The blurb of the book tells the theme very succinctly:
 “Some powerful men-including performers of black magic, underworld gangsters, sleuths, extremist zealots, and sellers of spirituality-chased a powerless, low caste man from a Kerala village through Mumbai, Karachi and Delhi till he finally escaped into the mountain ranges of Himalayas. All of them wanted to capture this man alive and keep him with them! However, none of these men could catch and keep this elusive man, as he always found his way to freedom. In the process of working out his escapes this man also unearthed some important mysteries of human life! Why did some powerful men continuously chase a low caste man? How did the man always find his way to freedom? What are the riddles he solved while he was trying to escape from his captors? Wisdom of the White Mountain is a suspenseful and adventurous story told in the cultural, spiritual and philosophical context of the South Asia. It is also about Karma, Kama and Jihad! It ultimately unravels greed and selfishness of powerful men who mix religion and politics to manipulate common people for advancing personal interests.”
This is a novel that would captivate you for its good narrative. It was very exciting to read the chapters and the book provided curiosity all along. This is the second novel of the author, though looked like a sequel (because of the similarity in the title) to his first fiction ‘Dolmens in the Blue Mountain’. I found this one much more deep, unconventional, and meaningful. It is not about pursuit of happiness, but pursuit for freedom.

The hunted themselves were made to be the weapons in the hands of the mighty to massacre others. They became life-less guns triggered by someone else. They crave for freedom and fight incessantly to reach a free world. However after each battle they realize that they entered another stage of bondage. History tends to repeat itself as the powerful continue to use the powerless for their advantage. This novel has the potential to become a globally acclaimed work for its theme and the presentation.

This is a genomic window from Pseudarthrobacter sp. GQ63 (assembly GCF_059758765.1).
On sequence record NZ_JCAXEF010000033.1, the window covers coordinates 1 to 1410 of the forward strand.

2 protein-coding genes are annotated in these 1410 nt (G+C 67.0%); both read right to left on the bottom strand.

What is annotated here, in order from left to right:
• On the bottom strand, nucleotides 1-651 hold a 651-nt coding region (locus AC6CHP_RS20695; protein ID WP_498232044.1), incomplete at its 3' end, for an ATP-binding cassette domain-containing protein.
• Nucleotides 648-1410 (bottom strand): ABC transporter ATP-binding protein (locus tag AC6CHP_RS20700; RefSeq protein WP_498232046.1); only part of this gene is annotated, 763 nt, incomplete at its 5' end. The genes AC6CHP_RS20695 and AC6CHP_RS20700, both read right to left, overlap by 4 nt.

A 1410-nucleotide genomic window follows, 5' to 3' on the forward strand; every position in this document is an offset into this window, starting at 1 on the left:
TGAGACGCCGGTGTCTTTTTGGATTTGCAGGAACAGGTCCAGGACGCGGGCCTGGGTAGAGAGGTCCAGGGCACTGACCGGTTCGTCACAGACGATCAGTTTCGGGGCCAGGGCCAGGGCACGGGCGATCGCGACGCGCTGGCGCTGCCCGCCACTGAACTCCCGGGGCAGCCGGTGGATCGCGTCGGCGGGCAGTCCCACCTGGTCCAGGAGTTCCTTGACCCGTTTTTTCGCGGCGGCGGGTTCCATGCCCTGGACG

The author, Kandathil Sebastian holds a doctorate degree in Public Health and Social Sciences from JNU. He is a consultant for various international organizations.  Wisdom of the White Mountain is published by Frog books, an imprint of Leadstart Publishing. Pages 183. Rs 145. US $6. It is available in most online stores.


© Sibichen K Mathew      Views are personal          Share the post if you like it

Friday, January 30, 2015

The whimpers from the ventilator

Most people do not want their loved ones to reach the stage of eternal oblivion or them to get transformed to an extraterrestrial status in any heavenly or hellish surroundings so soon. Even when they are in their late eighties or in the nineties, we would like to have them with us. Death is a reality which we would not like to accept so easily. 

My grandma loved to live life ‘king size’. She took care of her health meticulously for several decades without missing her medicines even once.

 In my ‘Letter to Grandma’, I wrote: